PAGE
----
Obsessive Compulsive Disorders and Addictions

According to J.E. Talley an obsession is “a persistently recurring thought or feeling that is egodystonic; that is, it is not experienced as voluntarily produced but rather as something that invades consciousness. Psychoanalytic thinkers consider it to be the result of denying certain unconscious wishes or fears. While one obsession derived from a fear may restrict action, another obsession may tempt one to act out a certain impulse, and still another may take the form of an all-consuming preoccupation with a particular philosophical question. An obsession is pathological to the extent that it impairs productive work and loving relationships. When an individual experiences sufficient distress due to obsessions, psychotherapy is recommended in order to uncover the basis of the obsession and reduce its frequency, duration, and intensity.” Baker Encyclopedia of Psychology & Counselling (second edition)
The Merriam-Webster dictionary define Addiction as a “compulsive need for and use of a habit-forming substance (as heroin, nicotine, or alcohol) characterized by tolerance and by well-defined physiological symptoms upon withdrawal; broadly: persistent compulsive use of a substance known by the user to be harmful.”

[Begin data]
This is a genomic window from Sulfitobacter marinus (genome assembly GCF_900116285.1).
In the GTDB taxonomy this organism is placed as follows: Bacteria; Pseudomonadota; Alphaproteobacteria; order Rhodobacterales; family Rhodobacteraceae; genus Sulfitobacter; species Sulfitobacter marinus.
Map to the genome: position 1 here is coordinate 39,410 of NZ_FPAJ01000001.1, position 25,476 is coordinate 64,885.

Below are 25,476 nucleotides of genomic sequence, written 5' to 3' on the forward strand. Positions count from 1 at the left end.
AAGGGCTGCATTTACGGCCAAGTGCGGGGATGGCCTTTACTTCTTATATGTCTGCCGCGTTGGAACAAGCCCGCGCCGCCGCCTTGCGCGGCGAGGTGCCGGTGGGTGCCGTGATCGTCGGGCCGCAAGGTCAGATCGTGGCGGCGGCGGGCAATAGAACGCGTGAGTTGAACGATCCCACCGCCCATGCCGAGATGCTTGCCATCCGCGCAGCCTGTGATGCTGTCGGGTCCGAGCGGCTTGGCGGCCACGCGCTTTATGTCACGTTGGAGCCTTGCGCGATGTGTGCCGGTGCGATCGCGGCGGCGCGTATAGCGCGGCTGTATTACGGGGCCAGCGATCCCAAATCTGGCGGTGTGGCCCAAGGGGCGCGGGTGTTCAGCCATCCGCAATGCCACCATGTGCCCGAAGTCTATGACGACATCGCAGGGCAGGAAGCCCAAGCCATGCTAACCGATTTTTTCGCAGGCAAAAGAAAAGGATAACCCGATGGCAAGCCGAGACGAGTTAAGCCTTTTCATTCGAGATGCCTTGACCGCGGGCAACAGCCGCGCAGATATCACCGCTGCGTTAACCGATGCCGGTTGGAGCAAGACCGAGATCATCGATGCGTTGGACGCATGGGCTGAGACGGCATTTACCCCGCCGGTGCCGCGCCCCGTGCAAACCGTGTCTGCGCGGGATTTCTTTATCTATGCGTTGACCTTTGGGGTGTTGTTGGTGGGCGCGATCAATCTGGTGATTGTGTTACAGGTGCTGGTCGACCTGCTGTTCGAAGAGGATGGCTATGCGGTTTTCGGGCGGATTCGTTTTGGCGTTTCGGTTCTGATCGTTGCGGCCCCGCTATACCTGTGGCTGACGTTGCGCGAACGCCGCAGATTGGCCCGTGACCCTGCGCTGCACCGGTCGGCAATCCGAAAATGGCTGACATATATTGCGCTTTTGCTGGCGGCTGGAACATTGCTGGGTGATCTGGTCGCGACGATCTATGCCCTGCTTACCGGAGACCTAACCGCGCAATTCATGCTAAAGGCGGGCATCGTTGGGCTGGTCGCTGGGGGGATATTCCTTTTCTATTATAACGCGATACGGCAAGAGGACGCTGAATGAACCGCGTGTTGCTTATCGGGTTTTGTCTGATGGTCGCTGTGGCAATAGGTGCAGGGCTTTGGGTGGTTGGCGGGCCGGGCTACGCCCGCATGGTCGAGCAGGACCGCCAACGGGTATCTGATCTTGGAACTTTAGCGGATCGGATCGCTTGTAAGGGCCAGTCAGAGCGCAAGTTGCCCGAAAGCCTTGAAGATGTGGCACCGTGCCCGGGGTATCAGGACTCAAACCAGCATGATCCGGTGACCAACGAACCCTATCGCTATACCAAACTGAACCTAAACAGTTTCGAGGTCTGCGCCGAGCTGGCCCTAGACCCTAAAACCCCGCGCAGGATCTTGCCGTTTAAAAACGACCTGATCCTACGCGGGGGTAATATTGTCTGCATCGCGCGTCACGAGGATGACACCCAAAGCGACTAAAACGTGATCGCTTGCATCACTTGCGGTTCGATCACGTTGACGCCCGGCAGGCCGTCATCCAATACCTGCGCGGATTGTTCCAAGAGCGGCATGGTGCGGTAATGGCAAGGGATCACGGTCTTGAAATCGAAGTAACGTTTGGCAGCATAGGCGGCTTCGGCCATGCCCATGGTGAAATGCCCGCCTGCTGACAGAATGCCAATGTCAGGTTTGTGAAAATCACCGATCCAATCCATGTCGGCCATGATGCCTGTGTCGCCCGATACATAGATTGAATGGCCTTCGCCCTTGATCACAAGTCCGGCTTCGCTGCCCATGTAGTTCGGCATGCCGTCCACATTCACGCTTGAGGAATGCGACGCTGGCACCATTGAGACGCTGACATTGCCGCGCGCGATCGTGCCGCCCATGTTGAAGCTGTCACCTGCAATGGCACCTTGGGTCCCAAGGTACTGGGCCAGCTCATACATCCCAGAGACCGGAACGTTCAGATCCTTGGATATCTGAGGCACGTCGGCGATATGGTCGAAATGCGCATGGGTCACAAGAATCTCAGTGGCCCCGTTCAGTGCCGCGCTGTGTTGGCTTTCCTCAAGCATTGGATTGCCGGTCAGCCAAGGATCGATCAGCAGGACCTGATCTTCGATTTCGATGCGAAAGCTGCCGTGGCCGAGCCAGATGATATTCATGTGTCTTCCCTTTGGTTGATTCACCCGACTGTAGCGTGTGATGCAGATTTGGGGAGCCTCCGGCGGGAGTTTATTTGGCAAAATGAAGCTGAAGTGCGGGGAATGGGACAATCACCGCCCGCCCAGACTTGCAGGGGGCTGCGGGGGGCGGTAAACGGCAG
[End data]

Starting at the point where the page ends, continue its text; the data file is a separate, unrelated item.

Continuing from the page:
Many people suffer unnecessarily with all kinds of obsessions and addictions. According to Francois most obsessions and addictions he has encountered in his practise is the result of people’s vain attempts at pain management. It is actually there solution for the underlying emotional pain they are experiencing. Hence if you simply focus on behavioural change asking to stop the pornography, alcohol abuse or whatever obsessive behaviour the person is doing you are in essence trying to take their solution away and hence you experience a lot of resistance from the client. However if you resolve the underlying emotional pain through a Skype session(s) then the person don’t need his/her solution anymore. Most people find it very easy to stop the behavioural pattern once the underlying pain has been resolved. For example Francois once ministered to man who obsessively had to open all the drawers in his house. He simply felt compelled to open every drawer in his kitchen before he could proceed to the living room. If he would not open the drawers he would experience such intense fear that he would return to the Kitchen to open the drawers to see what is inside. During the session the client’s fears was exposed. He felt a fear of death he learned during a childhood memory where he was nearly killed on a train-bridge combined with the same fear he felt watching a movie on the Vietnam War. Somehow the traps set for the soldiers combined with the “trap” he experienced on the train-bridge drove his compulsive behaviours. Once the beliefs producing his fears were resolved in both the memories of the train bridge and the movie he watched he easily managed to stop the compulsive opening of the drawers. Because he found a solution for the fear that was driving his compulsive behaviour he could easily stop the behaviour once no solution was required since the fears were resolved. In a similar manner many people have become addicted as their own solutions (which has become their biggest problem) for pain (Alcohol, gambling, pornography, work-satisfaction, etc) Resolving the pain through the ministry approach completely negates their need for a solution and hence they overcome the addiction.

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